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Pilot Lucina – Gundam “Zabi” Model

Sieg Zeon! Sieg Zeon!

Mobile Suit Gundam "Zabi" PenIf you’ve been following along for a while, or followed me on Twitter you know my two favorite hobbies are Anime and Fountain Pens. It’s rare, but the two paths do cross from time to time. What we have today is a perfect example – the Pilot Lucina “Zabi” fountain pen. The Zabi royal family are your quintessential psychotic and despotic ruling family in Sunrise’s  Mobile Suit Gundam “機動戦士ガンダム” series from 1979. The TV series was pivotal in the giant robot anime genre, and is still spinning off new shows, models, and games 38 years later to the tune of about $700 million  per year (¥80B).

The pen was made by Pilot (licensed by Bandai) and sold through Sun-Star Stationary. It’s based on Pilot’s steel nibbed Lucina model but with a ton of detail baked in. Starting with the packaging you get a green slip case and clamshell box embossed in gold with a portrait of the Zabi family (Degin, Giren, Dozuru, Kycilia and Garma) and the crest of the “Principality of Zeon”. This all ties in nicely to the pen design and reflects the uniform design of the Zeon forces.

Zabi Fountain Pen FinialThe body of the pen is made from a green metallic resin with black end caps. The trim is done in gold which is a great match for the overall pen design. The details added to the pen start on the finial with the Zeon crest screened on in gold. Further down the cap opposite the clip the trademark salute “Sieg Zeon” or “Victory [to] Zeon!” is also screened in gold. The black and gold cap band bears the Zabi name on one side and “Sun-Star Stationary Co., Ltd.” on the other. The body of the pen has a Zeon rank insignia and decorative scroll work screened in gold. All of this gives the pen a realistic look that is faithful to the designs from the original series.

The nib is steel, but has been gold plated and etched with the Zeon crest to round out the look of the pen. I find the nib to be slightly more flexible than the standard steel nibs found on the metropolitan, but only slightly – allowing for some flex in line width. The Pilot ball clip is easy to use and provides just the right amount of pressure while not distracting from the overall theme of the pen.

The weight of the pen is on the lighter side at 0.5oz, but it still retains a nice balance while writing. The screw on cap posts easily, but it does come pretty close to the screened design on the barrel so I avoid it, worrying that I may accidentally scratch the paint. The minor downside to this? the pen feels slightly better balanced with the cap on, but it’s only marginally better. From a length perspective it measures out:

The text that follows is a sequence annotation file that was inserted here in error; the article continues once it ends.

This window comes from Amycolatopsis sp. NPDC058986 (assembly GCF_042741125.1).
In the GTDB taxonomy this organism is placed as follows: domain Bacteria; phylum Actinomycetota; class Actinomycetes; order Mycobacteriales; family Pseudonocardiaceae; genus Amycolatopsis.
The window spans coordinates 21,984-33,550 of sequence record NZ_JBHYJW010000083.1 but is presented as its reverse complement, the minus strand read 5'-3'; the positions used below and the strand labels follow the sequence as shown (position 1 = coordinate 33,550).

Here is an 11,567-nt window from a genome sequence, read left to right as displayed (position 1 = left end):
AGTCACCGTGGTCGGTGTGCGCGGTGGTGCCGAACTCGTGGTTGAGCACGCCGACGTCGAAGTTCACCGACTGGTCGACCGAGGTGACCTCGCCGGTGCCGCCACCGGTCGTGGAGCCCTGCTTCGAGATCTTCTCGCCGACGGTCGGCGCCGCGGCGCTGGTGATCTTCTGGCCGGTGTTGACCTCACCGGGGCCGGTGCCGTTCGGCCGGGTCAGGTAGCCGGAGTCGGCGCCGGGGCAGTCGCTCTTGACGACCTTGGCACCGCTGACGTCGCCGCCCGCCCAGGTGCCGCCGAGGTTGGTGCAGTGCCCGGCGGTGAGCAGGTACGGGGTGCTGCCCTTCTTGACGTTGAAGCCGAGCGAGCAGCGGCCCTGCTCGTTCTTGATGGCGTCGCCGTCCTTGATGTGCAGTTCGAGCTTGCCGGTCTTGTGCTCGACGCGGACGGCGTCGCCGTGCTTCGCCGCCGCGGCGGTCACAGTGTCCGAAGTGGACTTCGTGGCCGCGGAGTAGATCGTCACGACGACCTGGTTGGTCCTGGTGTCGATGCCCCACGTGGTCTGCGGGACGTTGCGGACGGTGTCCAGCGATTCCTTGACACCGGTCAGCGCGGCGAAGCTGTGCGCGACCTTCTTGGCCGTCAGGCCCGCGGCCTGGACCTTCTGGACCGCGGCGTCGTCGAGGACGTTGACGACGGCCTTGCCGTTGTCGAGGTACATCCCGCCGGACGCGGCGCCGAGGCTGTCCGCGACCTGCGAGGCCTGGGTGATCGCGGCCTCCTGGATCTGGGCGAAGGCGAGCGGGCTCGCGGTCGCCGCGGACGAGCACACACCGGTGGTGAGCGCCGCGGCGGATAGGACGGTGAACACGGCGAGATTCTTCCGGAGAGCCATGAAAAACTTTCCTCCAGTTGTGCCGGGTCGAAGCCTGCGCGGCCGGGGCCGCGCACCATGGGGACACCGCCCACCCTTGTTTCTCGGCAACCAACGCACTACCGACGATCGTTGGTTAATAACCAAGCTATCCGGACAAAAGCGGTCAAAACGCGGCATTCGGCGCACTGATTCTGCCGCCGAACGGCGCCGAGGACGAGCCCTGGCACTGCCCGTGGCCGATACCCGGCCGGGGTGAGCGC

Capped 13.1 cm or 5.2 inches
Posted 14.6 cm or  5.7 inches
Uncapped 11.9 cm or 4.7 inches

Writing with the included blue-black cartridge (no converter included, though it will take a CON-20 or 40) yielded what you expect from Pilot – a nice smooth feel with the hint of feedback I love in Japanese nibs. Ink flow through the fine (F) nib is flawless, laying down page after page with no skips or hard starts. The flow and fine nib mean it’s great on even lower quality office papers and really sings when you step up to something like a Rhodia, Baron Fig, or Clairefontaine notebook.

The section provides for good grip with a slight taper down to a gold trim ring. The diameter here is 10.5mm – and is quite comfortable for writing over long periods with no hand fatigue.

When it comes to price I was happy to see it didn’t get a massive markup from the base model Lucina, even with all the extra detail both in design and packaging. The cost does however raise the question – if you’re not a fan is it worth it? At $80 I’d say you are probably better off with a Lamy Safari or Pilot Metropolitan, which provide about the same level of quality and more options in nib size. If you’re a huge fan of the Gundam series then this is a no-brainer. One other option to consider if you like this but love gold nibs – Bandai has more recently released a second Gundam themed “Char” pen in partnership with Platinum based on the #3776 model – one of which is on it’s way from Japan so stay tuned for that review soon.

2 thoughts to “Pilot Lucina – Gundam “Zabi” Model”

    1. The base model Lucina runs about $15 cheaper in Japan, so there was a little bump in price but most US retailers mark them up to $80 so it ends up the same. The newer Platinum #3776 “Char” model was $200 but that’s about normal for the nicer #3776 models.

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